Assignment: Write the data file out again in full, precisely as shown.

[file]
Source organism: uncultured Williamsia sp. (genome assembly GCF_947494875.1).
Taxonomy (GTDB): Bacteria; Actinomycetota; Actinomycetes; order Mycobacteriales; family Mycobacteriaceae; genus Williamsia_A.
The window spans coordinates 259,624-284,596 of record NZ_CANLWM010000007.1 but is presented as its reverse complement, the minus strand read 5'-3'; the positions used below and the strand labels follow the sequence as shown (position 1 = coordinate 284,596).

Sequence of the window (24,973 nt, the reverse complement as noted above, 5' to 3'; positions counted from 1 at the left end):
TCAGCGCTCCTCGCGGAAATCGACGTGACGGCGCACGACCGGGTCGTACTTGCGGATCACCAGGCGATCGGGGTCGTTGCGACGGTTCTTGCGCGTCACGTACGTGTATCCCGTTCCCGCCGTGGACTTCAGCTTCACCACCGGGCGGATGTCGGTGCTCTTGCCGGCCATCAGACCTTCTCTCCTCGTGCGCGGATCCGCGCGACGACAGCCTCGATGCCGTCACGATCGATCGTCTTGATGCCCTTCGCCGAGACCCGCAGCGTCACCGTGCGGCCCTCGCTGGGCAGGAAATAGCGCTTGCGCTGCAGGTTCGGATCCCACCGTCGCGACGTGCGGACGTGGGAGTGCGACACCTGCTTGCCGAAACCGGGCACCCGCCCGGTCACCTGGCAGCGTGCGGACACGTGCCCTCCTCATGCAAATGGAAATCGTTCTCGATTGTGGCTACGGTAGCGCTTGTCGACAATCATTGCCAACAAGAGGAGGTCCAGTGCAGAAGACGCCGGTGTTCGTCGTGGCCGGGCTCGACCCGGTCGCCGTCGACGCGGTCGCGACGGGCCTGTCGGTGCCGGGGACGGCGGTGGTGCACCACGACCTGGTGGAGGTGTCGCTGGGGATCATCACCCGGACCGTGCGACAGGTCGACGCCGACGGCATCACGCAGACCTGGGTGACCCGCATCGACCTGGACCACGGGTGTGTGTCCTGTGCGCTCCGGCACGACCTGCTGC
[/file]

Source organism: uncultured Williamsia sp. (genome assembly GCF_947494875.1).
Taxonomy (GTDB): Bacteria; Actinomycetota; Actinomycetes; order Mycobacteriales; family Mycobacteriaceae; genus Williamsia_A.
The window spans coordinates 259,624-284,596 of record NZ_CANLWM010000007.1 but is presented as its reverse complement, the minus strand read 5'-3'; the positions used below and the strand labels follow the sequence as shown (position 1 = coordinate 284,596).

Sequence of the window (24,973 nt, the reverse complement as noted above, 5' to 3'; positions counted from 1 at the left end):
TCAGCGCTCCTCGCGGAAATCGACGTGACGGCGCACGACCGGGTCGTACTTGCGGATCACCAGGCGATCGGGGTCGTTGCGACGGTTCTTGCGCGTCACGTACGTGTATCCCGTTCCCGCCGTGGACTTCAGCTTCACCACCGGGCGGATGTCGGTGCTCTTGCCGGCCATCAGACCTTCTCTCCTCGTGCGCGGATCCGCGCGACGACAGCCTCGATGCCGTCACGATCGATCGTCTTGATGCCCTTCGCCGAGACCCGCAGCGTCACCGTGCGGCCCTCGCTGGGCAGGAAATAGCGCTTGCGCTGCAGGTTCGGATCCCACCGTCGCGACGTGCGGACGTGGGAGTGCGACACCTGCTTGCCGAAACCGGGCACCCGCCCGGTCACCTGGCAGCGTGCGGACACGTGCCCTCCTCATGCAAATGGAAATCGTTCTCGATTGTGGCTACGGTAGCGCTTGTCGACAATCATTGCCAACAAGAGGAGGTCCAGTGCAGAAGACGCCGGTGTTCGTCGTGGCCGGGCTCGACCCGGTCGCCGTCGACGCGGTCGCGACGGGCCTGTCGGTGCCGGGGACGGCGGTGGTGCACCACGACCTGGTGGAGGTGTCGCTGGGGATCATCACCCGGACCGTGCGACAGGTCGACGCCGACGGCATCACGCAGACCTGGGTGACCCGCATCGACCTGGACCACGGGTGTGTGTCCTGTGCGCTCCGGCACGACCTGCTGC